We've lived here for just over two years, but honestly I never really felt very attached to the area. It never seemed like home. Our time here has pretty much been a blur.

There are many things I will not miss, including . . .

Lizards. Or geckos. Or whatever you want to call them. Small green critters with long tails. They are everywhere . . . right outside the door trying to get in the play room, hanging out in the mail box (usually hiding under the mail waiting to freak me out). They aren't cute. They are creepy and weird.

Humidity. There is hot, and there is Florida hot. They are not the same. The first year we were here, Agent J asked if we could move to Alaska. And this was in early June, technically still spring.

Bugs. We live in the Center of the Bug Universe. There is no escape from bugs here. You can try, but you would not be successful.

The rainy season. No need to check the forecast from June to September. It will be ridiculously hot and rain at 3:00 p.m. Every day.

Needing to drive everywhere. Granted, part of this is because of where we chose to live, but everything here is very spread out. Running errands is not exactly convenient, and there's basically nothing that you can get to on foot.

Agent A and Stitch during our June 2013 Disney visit
On the other hand, I will miss . . . 

Not needing to wear bulky clothing, ever. Did I not just complain about the weather above? Twice? Well, the flip side of that is being able to wear light clothing year round, and (almost) never worrying about jackets. (Of course we feel "chilly" when the temperature drops below 70 degrees F, but whatever.)

Taking beach access for granted. Truth: We hardly ever go to the beach. But, just knowing that it's right there and we could go at any time is a nice perk of living here.

Proximity to The Mouse. This is without a doubt the single biggest thing I will miss about living in the Sunshine State. Oh, how I will miss being able to visit Mickey and company several times a year. And being able to take advantage of Florida resident passes and discounts. Sigh.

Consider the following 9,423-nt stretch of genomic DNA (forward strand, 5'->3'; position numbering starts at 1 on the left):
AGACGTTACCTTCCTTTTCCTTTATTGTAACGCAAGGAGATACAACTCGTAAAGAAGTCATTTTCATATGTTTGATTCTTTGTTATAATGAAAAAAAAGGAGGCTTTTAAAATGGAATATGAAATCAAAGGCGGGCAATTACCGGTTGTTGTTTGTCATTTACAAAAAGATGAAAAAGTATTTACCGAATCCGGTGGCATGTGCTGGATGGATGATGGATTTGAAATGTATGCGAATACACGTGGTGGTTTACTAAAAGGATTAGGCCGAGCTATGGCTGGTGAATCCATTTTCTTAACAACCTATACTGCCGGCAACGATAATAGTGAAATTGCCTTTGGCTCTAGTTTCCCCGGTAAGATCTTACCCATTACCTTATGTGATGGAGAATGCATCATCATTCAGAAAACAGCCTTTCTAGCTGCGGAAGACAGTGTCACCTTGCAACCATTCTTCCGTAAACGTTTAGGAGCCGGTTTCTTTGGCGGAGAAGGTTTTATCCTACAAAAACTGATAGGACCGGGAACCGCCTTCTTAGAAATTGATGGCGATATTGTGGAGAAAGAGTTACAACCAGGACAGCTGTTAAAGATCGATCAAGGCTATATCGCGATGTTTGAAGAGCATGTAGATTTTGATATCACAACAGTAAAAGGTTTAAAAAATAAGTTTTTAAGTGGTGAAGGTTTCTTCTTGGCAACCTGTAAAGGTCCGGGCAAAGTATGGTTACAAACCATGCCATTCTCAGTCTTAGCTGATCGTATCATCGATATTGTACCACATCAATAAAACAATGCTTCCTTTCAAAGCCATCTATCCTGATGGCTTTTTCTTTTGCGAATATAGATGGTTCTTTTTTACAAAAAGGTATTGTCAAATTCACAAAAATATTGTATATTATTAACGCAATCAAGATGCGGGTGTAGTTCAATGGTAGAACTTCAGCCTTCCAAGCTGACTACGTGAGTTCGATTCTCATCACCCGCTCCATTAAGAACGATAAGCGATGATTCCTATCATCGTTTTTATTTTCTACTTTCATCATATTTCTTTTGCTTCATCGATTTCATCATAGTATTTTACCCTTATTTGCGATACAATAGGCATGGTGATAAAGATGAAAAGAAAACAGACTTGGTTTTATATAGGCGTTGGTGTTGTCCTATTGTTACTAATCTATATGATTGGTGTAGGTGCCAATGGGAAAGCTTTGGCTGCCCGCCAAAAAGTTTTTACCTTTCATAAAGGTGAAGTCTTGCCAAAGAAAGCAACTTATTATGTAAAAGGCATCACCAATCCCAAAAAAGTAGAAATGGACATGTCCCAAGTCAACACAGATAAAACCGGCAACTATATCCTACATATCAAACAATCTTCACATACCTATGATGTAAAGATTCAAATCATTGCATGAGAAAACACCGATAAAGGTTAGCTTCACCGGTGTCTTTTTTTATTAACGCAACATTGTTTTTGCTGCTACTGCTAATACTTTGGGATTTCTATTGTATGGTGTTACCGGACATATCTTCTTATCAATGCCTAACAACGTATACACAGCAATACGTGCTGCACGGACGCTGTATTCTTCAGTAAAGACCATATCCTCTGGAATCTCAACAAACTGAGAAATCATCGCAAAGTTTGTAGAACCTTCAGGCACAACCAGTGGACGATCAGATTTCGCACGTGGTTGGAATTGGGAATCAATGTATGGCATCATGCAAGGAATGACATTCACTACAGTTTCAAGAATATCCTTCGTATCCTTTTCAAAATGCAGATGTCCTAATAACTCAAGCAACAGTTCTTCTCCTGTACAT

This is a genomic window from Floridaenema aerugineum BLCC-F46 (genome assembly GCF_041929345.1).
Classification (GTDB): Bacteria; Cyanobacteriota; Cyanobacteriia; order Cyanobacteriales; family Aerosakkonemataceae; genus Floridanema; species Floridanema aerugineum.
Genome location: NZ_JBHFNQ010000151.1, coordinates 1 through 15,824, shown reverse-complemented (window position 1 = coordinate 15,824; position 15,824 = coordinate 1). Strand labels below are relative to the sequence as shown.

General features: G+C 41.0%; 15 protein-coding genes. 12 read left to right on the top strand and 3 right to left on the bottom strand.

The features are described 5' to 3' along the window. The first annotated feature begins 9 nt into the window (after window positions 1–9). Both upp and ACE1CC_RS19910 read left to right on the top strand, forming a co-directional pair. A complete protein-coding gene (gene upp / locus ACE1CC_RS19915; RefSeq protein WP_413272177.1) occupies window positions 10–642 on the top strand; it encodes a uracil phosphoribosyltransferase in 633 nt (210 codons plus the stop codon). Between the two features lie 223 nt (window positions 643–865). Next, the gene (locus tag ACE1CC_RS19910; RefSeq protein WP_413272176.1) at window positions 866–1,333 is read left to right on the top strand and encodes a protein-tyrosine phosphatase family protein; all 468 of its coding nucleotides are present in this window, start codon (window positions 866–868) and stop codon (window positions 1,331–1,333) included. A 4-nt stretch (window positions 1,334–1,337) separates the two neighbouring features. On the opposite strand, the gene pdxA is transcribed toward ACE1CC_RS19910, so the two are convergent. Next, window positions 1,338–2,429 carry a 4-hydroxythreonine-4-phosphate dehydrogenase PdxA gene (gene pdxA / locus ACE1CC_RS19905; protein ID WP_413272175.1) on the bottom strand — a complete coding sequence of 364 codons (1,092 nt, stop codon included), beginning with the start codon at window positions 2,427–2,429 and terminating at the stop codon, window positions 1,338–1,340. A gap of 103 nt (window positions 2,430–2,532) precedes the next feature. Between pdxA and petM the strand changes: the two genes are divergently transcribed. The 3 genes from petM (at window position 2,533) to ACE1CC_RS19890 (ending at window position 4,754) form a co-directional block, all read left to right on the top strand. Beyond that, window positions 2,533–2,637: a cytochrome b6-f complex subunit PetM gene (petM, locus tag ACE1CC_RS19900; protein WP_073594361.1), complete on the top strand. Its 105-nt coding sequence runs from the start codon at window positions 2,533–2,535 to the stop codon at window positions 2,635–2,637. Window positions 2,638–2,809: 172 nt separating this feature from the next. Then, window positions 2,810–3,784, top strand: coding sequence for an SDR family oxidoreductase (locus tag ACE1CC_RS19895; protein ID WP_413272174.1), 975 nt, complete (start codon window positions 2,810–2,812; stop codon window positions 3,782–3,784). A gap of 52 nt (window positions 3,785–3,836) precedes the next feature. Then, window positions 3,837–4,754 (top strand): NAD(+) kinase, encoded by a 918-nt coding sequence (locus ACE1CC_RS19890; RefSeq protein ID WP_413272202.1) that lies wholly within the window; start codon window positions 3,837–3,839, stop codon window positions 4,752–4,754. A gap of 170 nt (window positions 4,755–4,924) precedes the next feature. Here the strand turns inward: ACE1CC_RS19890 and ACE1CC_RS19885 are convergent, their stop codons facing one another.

What would you miss (or not miss) if you moved out of your current city/state right now?

Thanks so much for stopping by today. I would love to connect on FacebookTwitterGoogle+Pinterest, or Bloglovin. I can also be reached via e-mail at mommainprogress (at) gmail (dot) com.

Tuesday, July 22, 2014

6 Parenting Milestones Not in the Books

You won't find these mentioned in most parenting discussions, but you will appreciate them when they happen. 

Not needing to dress for boob access. For years (years, people) I wore only two-piece outfits (no dresses, ever) and shirts that could easily be yanked up from the bottom. Not to mention very ugly bras. 

Being able to leave your coffee cup on the end table for 30 seconds. You can walk across the room to get something without fearing ninja child will grab it and smash it to the ground.

When your child can wipe their own butt (sufficiently). Do I really need to say more about this?

Playing the back yard alone. The kids, not you. The transition from needing to be right there lest they shove a rock up their nose to hey, I'll be inside doing xyz I'll check on you in a few minutes is quite freeing.

When your oldest child learns to read. Of course witnessing your "baby" reading a book from cover to cover is awesome in its own right, but how wonderful it is when they can read to their younger siblings so you can take advantage of the 90 second distraction?

No longer carrying a ginormous bag for quick errands. Letting go of the backpack/diaper bag and just carrying a normal-sized purse out the door was a nice change. Of course we still "pack" for longer trips, but for typical day-to-day outings we can get away with a minimum of stuff.

What other "milestones" would you add to this list?

Thanks so much for stopping by today. I would love to connect on FacebookTwitterGoogle+Pinterest, or Bloglovin. I can also be reached via e-mail at mommainprogress (at) gmail (dot) com.

Linking up with List It Tuesday, co-hosted by Angie at Real Life at Home and Kris at Weird, Unsocialized Homeschoolers.